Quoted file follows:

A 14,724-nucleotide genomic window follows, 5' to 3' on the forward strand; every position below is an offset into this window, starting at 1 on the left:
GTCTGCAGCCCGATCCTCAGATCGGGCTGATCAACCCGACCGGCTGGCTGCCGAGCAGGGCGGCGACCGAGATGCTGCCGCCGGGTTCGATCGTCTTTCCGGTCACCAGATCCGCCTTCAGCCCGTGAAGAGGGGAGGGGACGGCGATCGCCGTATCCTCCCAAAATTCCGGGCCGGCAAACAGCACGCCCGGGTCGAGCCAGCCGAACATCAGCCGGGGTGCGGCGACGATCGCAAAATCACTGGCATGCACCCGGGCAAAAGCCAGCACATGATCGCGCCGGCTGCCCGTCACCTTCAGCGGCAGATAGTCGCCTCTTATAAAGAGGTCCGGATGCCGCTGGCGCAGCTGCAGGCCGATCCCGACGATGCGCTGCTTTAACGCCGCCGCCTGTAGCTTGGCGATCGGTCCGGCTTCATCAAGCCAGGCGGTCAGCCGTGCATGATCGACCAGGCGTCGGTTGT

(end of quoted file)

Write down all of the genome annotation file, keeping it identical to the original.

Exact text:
A 14,724-nucleotide genomic window follows, 5' to 3' on the forward strand; every position below is an offset into this window, starting at 1 on the left:
GTCTGCAGCCCGATCCTCAGATCGGGCTGATCAACCCGACCGGCTGGCTGCCGAGCAGGGCGGCGACCGAGATGCTGCCGCCGGGTTCGATCGTCTTTCCGGTCACCAGATCCGCCTTCAGCCCGTGAAGAGGGGAGGGGACGGCGATCGCCGTATCCTCCCAAAATTCCGGGCCGGCAAACAGCACGCCCGGGTCGAGCCAGCCGAACATCAGCCGGGGTGCGGCGACGATCGCAAAATCACTGGCATGCACCCGGGCAAAAGCCAGCACATGATCGCGCCGGCTGCCCGTCACCTTCAGCGGCAGATAGTCGCCTCTTATAAAGAGGTCCGGATGCCGCTGGCGCAGCTGCAGGCCGATCCCGACGATGCGCTGCTTTAACGCCGCCGCCTGTAGCTTGGCGATCGGTCCGGCTTCATCAAGCCAGGCGGTCAGCCGTGCATGATCGACCAGGCGTCGGTTGT